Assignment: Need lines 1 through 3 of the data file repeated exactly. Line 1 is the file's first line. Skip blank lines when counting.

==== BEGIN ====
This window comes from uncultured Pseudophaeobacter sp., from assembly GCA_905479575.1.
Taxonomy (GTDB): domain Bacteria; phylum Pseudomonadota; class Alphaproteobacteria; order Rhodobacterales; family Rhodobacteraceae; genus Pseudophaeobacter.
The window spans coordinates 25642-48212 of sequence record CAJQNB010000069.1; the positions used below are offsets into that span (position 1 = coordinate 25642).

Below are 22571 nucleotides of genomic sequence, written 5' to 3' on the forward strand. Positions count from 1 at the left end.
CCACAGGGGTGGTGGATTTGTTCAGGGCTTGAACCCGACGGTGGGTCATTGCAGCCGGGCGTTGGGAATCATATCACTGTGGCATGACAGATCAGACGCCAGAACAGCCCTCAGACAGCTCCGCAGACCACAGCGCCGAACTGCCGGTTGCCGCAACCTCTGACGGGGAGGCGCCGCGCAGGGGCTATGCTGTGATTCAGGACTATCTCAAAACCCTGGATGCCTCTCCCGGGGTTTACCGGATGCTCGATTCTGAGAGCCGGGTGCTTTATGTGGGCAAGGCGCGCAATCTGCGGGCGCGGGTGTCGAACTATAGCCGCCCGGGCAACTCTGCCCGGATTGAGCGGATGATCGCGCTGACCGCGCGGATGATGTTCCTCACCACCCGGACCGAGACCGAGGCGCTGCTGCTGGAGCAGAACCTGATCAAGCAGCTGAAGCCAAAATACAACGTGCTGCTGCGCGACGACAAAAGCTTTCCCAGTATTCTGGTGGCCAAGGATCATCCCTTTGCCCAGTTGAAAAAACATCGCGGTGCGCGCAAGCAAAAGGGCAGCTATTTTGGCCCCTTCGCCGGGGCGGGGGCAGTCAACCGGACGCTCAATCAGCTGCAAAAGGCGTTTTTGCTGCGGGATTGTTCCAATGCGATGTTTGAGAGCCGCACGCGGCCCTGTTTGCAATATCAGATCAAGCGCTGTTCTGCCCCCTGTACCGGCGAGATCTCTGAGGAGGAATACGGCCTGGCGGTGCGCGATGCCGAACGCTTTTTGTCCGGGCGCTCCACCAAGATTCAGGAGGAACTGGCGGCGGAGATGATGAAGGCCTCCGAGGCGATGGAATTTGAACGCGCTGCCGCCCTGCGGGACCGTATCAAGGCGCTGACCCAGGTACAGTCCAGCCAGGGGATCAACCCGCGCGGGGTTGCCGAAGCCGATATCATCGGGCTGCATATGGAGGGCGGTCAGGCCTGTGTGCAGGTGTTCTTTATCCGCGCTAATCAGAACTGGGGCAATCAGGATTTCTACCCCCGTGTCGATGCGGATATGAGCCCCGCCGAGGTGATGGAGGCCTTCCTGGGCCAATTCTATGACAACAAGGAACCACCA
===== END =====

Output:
This window comes from uncultured Pseudophaeobacter sp., from assembly GCA_905479575.1.
Taxonomy (GTDB): domain Bacteria; phylum Pseudomonadota; class Alphaproteobacteria; order Rhodobacterales; family Rhodobacteraceae; genus Pseudophaeobacter.
The window spans coordinates 25642-48212 of sequence record CAJQNB010000069.1; the positions used below are offsets into that span (position 1 = coordinate 25642).